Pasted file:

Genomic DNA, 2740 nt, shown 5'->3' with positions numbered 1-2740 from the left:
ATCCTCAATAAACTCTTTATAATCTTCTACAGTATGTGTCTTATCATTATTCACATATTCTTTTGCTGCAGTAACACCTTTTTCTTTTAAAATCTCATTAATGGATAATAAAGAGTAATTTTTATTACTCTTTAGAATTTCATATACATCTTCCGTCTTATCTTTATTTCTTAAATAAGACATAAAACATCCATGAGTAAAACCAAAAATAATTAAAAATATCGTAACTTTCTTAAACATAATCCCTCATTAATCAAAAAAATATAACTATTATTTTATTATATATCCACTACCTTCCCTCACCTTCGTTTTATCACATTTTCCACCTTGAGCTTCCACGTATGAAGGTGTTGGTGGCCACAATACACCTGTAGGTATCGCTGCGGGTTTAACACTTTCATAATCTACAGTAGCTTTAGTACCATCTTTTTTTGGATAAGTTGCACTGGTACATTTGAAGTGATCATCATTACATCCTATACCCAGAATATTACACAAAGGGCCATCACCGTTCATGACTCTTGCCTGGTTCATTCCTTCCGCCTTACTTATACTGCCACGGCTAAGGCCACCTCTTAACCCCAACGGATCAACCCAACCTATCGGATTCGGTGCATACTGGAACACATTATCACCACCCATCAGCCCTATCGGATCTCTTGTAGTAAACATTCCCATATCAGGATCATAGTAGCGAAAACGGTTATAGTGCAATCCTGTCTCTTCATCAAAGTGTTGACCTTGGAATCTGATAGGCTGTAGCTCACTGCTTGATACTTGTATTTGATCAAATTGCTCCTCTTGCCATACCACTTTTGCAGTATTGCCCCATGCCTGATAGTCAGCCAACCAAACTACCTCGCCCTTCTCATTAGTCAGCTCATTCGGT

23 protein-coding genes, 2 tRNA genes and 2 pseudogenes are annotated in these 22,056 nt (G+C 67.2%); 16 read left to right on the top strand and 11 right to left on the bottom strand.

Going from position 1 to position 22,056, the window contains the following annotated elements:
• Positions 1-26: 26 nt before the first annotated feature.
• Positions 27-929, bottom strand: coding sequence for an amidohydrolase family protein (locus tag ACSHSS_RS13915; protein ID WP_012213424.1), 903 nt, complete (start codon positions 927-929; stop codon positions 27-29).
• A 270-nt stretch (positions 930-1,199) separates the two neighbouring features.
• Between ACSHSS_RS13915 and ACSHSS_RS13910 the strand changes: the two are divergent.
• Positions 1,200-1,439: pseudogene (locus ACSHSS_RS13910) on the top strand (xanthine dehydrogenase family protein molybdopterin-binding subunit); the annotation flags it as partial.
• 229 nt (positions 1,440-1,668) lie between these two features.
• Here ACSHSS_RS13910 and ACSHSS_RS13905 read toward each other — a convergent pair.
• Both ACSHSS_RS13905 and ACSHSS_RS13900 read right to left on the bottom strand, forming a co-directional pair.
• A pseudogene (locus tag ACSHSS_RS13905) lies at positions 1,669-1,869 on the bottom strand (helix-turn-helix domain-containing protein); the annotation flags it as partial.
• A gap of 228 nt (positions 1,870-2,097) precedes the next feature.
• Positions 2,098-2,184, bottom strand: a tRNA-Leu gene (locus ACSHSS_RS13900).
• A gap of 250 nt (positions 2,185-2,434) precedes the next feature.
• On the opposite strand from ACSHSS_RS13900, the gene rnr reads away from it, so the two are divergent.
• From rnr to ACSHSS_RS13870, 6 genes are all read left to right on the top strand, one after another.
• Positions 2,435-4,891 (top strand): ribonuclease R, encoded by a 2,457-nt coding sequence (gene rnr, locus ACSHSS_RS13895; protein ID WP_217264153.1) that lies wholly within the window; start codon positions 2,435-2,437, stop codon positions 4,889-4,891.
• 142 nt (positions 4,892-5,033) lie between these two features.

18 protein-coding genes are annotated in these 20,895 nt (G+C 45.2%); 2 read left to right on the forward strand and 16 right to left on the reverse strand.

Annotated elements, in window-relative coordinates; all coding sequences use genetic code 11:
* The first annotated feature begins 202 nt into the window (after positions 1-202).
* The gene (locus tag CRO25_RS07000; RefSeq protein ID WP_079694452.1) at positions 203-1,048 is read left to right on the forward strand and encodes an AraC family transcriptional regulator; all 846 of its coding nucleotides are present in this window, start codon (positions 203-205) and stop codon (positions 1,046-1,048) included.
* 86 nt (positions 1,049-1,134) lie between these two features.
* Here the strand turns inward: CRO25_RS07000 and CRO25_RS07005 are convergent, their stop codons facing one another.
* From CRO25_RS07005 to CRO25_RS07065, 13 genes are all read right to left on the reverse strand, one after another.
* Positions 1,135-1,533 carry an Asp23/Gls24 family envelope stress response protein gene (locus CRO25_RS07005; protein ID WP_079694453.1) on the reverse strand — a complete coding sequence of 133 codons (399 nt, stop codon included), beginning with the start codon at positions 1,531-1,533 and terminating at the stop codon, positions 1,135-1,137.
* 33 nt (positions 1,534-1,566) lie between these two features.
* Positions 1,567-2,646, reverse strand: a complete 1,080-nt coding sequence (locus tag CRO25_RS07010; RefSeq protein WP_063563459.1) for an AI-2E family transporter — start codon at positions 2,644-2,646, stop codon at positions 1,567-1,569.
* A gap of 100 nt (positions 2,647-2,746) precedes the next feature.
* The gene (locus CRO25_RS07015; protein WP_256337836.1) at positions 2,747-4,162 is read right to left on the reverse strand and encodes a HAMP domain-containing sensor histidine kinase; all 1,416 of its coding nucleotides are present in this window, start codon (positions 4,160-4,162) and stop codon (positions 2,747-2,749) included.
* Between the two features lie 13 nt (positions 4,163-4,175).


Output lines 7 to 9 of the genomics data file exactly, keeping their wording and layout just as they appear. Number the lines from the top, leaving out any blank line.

• A 270-nt stretch (positions 930-1,199) separates the two neighbouring features.
• Between ACSHSS_RS13915 and ACSHSS_RS13910 the strand changes: the two are divergent.
• Positions 1,200-1,439: pseudogene (locus ACSHSS_RS13910) on the top strand (xanthine dehydrogenase family protein molybdopterin-binding subunit); the annotation flags it as partial.